Taiwan set for Chinese invasion - of investors
Taiwan's economy is poised grow significantly this year as the island relaxes barriers to investment from its old rival, mainland China.
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Chinese investors stand to get a lot in return. “If [Chinese investors] can plug into HTC or Chimei, that would be a big coup, because they are industry leaders and doing well at this moment,” says Jack Huang, Taipei-based partner in the business law firm Jones Day. HTC makes smartphones and Chimei Innolux does flat panels for televisions screens.Skip to next paragraph
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Boon for non-Chinese investors, too?
Today, the European Union is Taiwan’s top foreign investor, followed by the US. Foreign investment totaled about $9.5 billion in 2011, up about 30 percent from 2010. Investors from other countries would find Taiwanese firms all the more attractive if Chinese capital raised their overall values, analysts say.
“There is a whole lot of pent-up capital sitting on the sidelines ready to pounce on Taiwan companies,” says Bill Wiseman, chairman of the American Chamber of Commerce in Taipei. “The companies here are extremely profitable, and frankly a lot of them are undervalued.”
In that vein, US rating company Business Environment Risk Intelligence (BERI) found in December that Taiwan's investment environment ranked third in the world, Taiwan’s nonprofit institute the National Policy Foundation said.
A BERI score of 73 put Taiwan in the same spot as Norway and behind only Singapore, in first place, and Switzerland, the foundation said in a statement. BERI measures risks related to government policy, currency exchange rates, and doing business in general.
Financial risk will remain low in Taiwan as long as China does well, allowing the island to pull away from reliance on more volatile export markets such as Europe and the US, says Tony Phoo, economist with Standard Chartered in Taipei. Frenzied infrastructure spending also makes the island more attractive to investment.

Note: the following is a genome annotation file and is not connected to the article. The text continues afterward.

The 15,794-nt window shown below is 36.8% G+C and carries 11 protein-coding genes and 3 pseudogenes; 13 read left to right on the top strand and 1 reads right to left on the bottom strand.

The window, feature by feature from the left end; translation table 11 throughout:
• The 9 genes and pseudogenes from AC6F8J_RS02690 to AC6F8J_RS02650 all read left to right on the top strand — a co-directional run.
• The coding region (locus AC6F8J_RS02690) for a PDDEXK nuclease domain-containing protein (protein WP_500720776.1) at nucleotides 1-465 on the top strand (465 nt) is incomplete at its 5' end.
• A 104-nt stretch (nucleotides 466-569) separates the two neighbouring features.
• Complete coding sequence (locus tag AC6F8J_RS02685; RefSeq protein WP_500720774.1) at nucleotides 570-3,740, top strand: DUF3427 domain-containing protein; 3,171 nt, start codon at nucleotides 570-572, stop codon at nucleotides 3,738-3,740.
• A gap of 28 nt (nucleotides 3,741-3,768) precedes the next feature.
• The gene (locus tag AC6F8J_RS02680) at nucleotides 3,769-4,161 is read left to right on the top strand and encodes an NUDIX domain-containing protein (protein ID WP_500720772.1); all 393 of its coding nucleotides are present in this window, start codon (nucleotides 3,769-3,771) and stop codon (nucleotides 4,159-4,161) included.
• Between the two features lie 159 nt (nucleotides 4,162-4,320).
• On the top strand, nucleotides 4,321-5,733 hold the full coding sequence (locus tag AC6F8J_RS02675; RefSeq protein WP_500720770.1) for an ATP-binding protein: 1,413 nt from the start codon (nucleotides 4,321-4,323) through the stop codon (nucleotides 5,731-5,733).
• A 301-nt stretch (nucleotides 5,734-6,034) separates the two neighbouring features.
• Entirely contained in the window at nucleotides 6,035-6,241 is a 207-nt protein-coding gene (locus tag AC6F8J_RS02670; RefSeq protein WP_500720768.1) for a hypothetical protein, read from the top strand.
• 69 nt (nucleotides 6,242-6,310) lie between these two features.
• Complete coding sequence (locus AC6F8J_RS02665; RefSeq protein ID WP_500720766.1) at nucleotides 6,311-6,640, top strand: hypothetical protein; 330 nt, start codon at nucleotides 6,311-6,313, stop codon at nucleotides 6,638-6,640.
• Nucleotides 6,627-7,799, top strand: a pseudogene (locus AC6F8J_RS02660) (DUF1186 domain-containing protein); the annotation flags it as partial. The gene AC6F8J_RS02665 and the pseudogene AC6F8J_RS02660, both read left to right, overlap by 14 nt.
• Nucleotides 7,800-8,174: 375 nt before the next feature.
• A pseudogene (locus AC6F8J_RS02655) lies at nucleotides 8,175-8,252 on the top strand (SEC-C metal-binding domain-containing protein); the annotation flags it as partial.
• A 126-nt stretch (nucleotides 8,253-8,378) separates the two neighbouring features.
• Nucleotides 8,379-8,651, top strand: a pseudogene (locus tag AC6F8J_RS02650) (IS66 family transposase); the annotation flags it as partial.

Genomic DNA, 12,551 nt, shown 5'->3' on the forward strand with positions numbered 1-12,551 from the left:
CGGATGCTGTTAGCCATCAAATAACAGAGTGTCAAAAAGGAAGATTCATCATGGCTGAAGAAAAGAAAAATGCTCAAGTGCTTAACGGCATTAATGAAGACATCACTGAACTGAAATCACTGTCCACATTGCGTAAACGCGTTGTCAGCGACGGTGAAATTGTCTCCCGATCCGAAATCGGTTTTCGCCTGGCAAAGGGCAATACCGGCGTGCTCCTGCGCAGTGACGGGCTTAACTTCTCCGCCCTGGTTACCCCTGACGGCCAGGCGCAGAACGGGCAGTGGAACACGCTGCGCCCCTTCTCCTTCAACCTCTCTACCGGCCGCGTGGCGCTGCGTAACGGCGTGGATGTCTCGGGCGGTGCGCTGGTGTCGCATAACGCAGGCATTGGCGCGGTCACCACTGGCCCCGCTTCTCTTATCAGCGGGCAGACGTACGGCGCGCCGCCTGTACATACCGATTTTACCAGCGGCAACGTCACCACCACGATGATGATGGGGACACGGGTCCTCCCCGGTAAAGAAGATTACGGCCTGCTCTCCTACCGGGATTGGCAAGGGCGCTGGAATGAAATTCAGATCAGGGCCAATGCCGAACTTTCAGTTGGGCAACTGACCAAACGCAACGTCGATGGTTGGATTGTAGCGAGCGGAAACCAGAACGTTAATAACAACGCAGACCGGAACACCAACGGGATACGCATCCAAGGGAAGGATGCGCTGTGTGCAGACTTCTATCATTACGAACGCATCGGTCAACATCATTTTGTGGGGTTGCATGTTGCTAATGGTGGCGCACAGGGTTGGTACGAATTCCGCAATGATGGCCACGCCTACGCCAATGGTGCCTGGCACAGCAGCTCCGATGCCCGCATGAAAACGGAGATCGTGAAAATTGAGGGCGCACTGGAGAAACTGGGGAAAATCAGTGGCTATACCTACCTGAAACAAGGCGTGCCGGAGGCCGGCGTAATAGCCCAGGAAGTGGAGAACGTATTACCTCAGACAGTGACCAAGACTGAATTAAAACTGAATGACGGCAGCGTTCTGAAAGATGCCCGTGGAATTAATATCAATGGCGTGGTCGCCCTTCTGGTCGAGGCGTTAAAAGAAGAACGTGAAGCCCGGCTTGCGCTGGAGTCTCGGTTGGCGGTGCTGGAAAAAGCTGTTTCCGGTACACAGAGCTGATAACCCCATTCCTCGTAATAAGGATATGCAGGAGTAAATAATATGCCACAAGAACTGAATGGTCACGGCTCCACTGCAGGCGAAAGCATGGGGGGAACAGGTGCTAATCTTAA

“The health of the Chinese economy is going to have increasing impact or role,” Mr. Phoo says. China isn’t slipping now, but it could. “For Taiwan to open up and be attractive to foreign investors is a positive, but that brings about a need to manage risk.”
China kept from defense sector
Chinese investment also increases the island's exposure to Chinese political influences. Beijing hopes economic sweeteners will eventually lure Taiwanese voters toward political unification, experts say.
“If China’s direct investment becomes too much, the problem becomes how to evaluate possible interests and challenges,” warns George Tsai, a political scientist at Chinese Cultural University in Taipei.
Taiwanese officials say they will protect the island’s most sensitive sectors, such as defense and prized high-tech items, as they add new direct investment categories. Stock market investors from China will also be barred from buying majority shares, though the economic affairs ministry said they eventually will be allowed investments above the current 10 percent cap on a case-by-case basis.
Mainland Chinese have invested $170 million in Taiwan to date. Taiwanese investors have already parked some $150 billion in China due to earlier liberalization. Taiwan and China are talking separately about dropping import tariffs on 11,000 items, says Phoo.
Taiwanese businesses are already seeing returns. Taipei-based Evergreen Marine, the world’s fourth-largest marine shipper, expects volumes to grow 3 to 4 percent through 2020.
“Looking ahead, though currently the world economy is slowing down mainly due to uncertainties in Europe and US markets, the emerging markets led by China and its surrounding neighbors are still relatively energetic in supporting trade activities,” company President C.J. Wang said in an e-mail interview.
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